New protein required for human embryonic stem cell renewal discovered
21 Dec 2011
A research group led by Professor Riitta Lahesmaa at Turku Centre for Biotechnology has discovered a new protein L1TD1 exploiting genome wide transcriptomics. This RNA-binding protein is highly expressed by human embryonic stem cells (hESCs) and is required for their renewal.
Human pluripotent stem cells have a unique capacity to give rise to all somatic tissues. While expectations for the utilisation of stem cells for therapeutic approaches are high, it is important to find out how the unique qualities of hESCs are regulated. This study reports a novel mechanism to maintain hESC renewal.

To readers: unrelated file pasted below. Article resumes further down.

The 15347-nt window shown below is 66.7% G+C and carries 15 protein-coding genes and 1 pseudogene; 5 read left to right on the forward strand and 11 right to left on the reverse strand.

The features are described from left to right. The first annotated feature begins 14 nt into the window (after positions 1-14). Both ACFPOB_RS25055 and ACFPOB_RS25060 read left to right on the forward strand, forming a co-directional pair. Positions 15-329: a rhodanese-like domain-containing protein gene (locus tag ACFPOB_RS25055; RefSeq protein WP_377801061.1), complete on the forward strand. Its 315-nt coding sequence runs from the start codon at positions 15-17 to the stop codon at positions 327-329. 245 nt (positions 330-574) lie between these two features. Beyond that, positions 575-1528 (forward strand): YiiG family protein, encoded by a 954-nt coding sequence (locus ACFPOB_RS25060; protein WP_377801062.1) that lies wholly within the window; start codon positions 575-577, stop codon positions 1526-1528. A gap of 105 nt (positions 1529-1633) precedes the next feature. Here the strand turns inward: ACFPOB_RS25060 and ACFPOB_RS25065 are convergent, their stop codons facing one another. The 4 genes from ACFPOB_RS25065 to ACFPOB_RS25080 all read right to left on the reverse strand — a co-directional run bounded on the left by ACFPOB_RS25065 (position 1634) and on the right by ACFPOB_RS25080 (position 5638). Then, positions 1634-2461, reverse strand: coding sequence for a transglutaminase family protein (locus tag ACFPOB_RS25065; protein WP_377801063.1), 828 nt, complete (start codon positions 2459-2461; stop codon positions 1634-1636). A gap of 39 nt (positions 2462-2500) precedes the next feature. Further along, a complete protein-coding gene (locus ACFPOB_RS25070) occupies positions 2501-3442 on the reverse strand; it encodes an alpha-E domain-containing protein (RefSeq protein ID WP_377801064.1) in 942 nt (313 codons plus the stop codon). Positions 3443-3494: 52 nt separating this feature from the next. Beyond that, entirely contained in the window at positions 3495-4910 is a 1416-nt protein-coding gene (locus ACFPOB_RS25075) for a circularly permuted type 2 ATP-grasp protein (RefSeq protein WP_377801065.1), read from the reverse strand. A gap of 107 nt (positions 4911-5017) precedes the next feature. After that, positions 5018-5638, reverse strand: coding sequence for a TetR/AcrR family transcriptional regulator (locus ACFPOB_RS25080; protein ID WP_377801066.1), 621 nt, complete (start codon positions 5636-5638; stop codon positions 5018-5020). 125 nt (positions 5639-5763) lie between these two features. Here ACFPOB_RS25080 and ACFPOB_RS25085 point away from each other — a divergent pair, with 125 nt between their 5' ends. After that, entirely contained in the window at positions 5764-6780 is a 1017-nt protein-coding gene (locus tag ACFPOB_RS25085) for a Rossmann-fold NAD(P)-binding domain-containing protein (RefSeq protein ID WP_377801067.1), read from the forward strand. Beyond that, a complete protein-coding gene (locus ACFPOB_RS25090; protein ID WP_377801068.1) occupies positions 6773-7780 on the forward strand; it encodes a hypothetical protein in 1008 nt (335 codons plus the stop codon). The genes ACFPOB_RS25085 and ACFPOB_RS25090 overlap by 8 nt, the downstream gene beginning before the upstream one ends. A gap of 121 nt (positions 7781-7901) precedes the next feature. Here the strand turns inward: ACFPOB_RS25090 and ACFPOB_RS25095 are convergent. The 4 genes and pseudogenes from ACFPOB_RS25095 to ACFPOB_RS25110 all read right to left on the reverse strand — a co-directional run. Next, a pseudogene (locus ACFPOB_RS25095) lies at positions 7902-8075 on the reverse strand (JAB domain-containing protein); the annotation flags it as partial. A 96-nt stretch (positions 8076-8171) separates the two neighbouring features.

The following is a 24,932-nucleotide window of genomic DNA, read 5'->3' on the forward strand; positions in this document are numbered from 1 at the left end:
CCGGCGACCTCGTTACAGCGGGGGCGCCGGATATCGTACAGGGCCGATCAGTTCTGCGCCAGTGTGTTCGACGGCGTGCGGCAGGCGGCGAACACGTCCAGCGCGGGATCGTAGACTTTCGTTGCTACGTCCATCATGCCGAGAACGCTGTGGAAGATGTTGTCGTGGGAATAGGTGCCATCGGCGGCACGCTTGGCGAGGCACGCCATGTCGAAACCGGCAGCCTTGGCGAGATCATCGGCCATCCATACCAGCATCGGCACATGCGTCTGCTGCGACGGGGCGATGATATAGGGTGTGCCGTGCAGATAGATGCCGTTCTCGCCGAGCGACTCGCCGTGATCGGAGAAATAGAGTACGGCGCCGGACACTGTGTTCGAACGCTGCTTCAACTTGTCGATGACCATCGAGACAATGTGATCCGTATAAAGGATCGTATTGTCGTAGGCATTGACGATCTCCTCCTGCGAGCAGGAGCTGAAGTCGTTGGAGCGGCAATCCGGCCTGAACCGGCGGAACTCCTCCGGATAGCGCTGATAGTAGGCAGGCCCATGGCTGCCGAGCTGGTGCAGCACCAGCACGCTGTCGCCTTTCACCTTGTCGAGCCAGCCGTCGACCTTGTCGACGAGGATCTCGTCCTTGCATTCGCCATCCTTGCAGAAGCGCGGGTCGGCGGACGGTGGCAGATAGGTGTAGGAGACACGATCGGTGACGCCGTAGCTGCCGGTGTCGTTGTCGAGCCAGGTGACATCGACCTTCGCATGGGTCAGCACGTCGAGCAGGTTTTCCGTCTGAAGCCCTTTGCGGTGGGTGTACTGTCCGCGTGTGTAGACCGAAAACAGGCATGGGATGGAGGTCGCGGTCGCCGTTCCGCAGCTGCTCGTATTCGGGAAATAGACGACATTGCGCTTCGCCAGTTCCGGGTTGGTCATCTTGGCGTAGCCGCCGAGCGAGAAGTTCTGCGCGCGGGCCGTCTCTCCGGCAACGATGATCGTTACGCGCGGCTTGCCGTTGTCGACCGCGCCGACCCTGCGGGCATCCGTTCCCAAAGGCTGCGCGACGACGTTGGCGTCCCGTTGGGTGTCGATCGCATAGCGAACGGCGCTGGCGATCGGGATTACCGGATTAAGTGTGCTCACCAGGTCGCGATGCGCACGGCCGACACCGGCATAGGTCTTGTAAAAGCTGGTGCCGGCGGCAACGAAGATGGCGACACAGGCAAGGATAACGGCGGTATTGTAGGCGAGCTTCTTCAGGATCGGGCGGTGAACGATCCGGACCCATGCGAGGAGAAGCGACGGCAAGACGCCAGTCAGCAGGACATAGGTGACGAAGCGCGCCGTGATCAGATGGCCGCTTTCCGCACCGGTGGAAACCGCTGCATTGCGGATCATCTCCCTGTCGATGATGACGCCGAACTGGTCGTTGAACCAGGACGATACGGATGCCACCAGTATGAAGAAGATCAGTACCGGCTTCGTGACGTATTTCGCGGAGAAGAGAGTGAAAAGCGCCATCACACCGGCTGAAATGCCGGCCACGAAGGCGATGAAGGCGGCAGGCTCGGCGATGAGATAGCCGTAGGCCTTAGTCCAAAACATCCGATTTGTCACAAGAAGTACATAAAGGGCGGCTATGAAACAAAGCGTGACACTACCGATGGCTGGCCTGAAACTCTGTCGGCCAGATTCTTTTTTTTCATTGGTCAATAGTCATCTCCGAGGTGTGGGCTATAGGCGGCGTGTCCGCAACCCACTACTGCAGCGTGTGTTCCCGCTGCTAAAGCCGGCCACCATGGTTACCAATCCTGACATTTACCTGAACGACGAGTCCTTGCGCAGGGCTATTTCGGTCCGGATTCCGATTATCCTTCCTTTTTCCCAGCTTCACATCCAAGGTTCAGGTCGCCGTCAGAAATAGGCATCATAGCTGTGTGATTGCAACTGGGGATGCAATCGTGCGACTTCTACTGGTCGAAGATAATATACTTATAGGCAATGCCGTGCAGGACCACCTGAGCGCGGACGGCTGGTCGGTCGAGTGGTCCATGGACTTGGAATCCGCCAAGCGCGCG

The L1TD1 protein is also highly expressed in seminomas and influences proliferation of these cancer cells. As L1TD1 may in the future be used in cancer diagnosis or exploited in therapeutic approaches, the novel discovery contributes to both stem cell and cancer research.
The findings are based on the long-term studies of the group with Elisa Närvä, Nelly Rahkonen, Maheswara Reddy Emani and Riikka Lund as key investigators. The study is published in the international journal Stem Cells.
Närvä E, Rahkonen N, Emani MR, Lund R, Pursiheimo JP, Nästi J, Autio R, Rasool O, Denessiouk K, Lähdesmäki H, Rao A, Lahesmaa R. RNA Binding Protein L1TD1 Interacts with LIN28 via RNA and is Required for Human Embryonic Stem Cell Self-Renewal and Cancer Cell Proliferation.
Stem Cells. 2011 Dec 12. doi: 10.1002/stem.1013. [Epub ahead of print]